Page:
Making Peace Vigil

Standing up for peace


Posted by strattof on September 1, 2016

Labour Day is an annual holiday to recognize the economic and social achievements of workers. In Canada, it traces its origins to December 1872 when a parade was staged in support of the Toronto Typographical Union’s strike for a 58-hour work-week. Since 1894, it has been celebrated on the first Monday in September.

Today, Canadians tend to treat Labour Day as the last holiday weekend of summer. But whether we are barbequing on the patio or cheering on the Riders in the Labour Day Classic, we can take a moment to acknowledge the many accomplishments of Saskatchewan workers.

We might also spare a thought for the many challenges faced by today’s workers: lack of respect for workers’ rights; growing unemployment; dangerous workplaces; and an inadequate minimum wage.


In January of 2015, the Supreme Court ruled that the Saskatchewan government’s Essential Services Act was unconstitutional. The law as written took away the right to strike from many workers, and thus weakened their ability to bargain freely with their employers. In consultation with groups representing the labour movement, the government was forced to re-write its bill to conform with the Supreme Court decision.

Just this week, groups representing the affected workers appeared in court in Regina to argue for damages arising from the government’s original decision not to respect workers’ rights.

The problems are not limited to Saskatchewan’s workers. Ontario employs the largest number of temporary agricultural workers in Canada under a 50-year-old program called the Seasonal Agricultural Workers program (as well as the Temporary Foreign Workers program). Under this program, workers are bound to a single employer, cannot bargain freely, have ineffective means for addressing workplace safety issues, and cannot expect their employers to bargain with them in good faith. They have no prospect of gaining permanent-resident status.

As a result, these are among the most vulnerable workers in Canada. A review of the conditions of these workers is promised for the fall, but the pressure must be put on the federal government to see their rights are respected.


In 2015, 32 Saskatchewan workers were killed on the job or due to workplace injuries or illnesses. Many more became ill or injured.

Just this month in our province, there have been three workplace deaths of young people in their 20s:

  • A 21-year-old construction worker died of injuries at the site of the Children’s Hospital in Saskatoon.
  • A 27-year-old mining worker died at the Agrium Potash mine in Vanscoy.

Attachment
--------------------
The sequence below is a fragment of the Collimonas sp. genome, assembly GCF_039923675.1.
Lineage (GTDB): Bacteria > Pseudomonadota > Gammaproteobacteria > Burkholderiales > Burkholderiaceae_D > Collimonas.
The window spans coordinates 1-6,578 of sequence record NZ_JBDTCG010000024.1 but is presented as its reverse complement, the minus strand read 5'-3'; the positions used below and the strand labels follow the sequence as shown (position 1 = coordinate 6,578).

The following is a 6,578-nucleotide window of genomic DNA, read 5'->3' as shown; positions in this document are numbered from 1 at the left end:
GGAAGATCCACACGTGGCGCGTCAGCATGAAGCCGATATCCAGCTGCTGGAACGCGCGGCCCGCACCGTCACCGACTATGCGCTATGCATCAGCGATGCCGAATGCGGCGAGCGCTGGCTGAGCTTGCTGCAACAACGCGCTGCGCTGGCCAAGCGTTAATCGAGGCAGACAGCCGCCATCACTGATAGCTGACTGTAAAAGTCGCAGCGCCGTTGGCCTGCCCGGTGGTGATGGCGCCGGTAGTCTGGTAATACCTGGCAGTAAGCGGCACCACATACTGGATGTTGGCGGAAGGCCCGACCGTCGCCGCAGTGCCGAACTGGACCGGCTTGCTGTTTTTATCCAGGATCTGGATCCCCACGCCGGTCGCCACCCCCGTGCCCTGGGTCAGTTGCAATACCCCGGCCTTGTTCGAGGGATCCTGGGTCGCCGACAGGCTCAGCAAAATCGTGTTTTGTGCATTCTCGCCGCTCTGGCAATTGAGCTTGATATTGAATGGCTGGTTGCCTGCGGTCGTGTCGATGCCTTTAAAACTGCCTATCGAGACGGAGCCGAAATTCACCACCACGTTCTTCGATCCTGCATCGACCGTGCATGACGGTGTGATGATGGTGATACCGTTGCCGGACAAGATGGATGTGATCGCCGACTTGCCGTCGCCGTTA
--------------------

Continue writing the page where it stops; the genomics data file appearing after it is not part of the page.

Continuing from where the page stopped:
• A 29-year-old worker died at an oilfield site near Alameda.

All workers deserve to work in safe and healthy workplaces. Families and friends should not see a loved one leave the house for the last time in the morning after losing them to a workplace injury.


Unemployment continues to rise in Saskatchewan. According to Stats Can, in July, there were 38,600 unemployed people in Saskatchewan, a number greater than the population of Moose Jaw. This represents an additional 5,600 unemployed people over the previous year.

The unemployment rate rose from 5.4% to 6.3% from June to July, while in June of this year, the number of EI recipients had risen by 20% over the same month in the previous year.

While some new jobs are being created, the Sask Trends Monitor reports that many of these are of lower quality (low-paying, part-time) than the jobs that have been lost.

The government has placed a large amount of the blame on falling oil prices, but maintaining an economy based on cycles of boom and bust contributes to economic insecurity of workers just as poor-quality, low-paying jobs do. We must work to build an economy in which all workers enjoy economic stability and security.


  1. Beginning in October of 2016, Saskatchewan’s minimum wage will rise by 22 cents to $10.72, placing it among the lowest in Canada.
  2. Across North America, cities, states, and provinces are joining the $15 and Fairness campaign, which seeks to ensure a minimum wage of $15 per hour as a first step towards ensuring that all workers can have a livable wage.


  • Endorse the $15 and Fairness campaign at
  • Let Premier Brad Wall know you want Saskatchewan to have the highest (not the lowest) minimum wage in Canada: or 306-787-9433.
  • Attend the LABOUR DAY FAMILY PICNIC, Monday September 5, noon – 3:30 pm, Legislative Building: Sponsored by Regina Trade Unions. Free food, entertainment, and fun!



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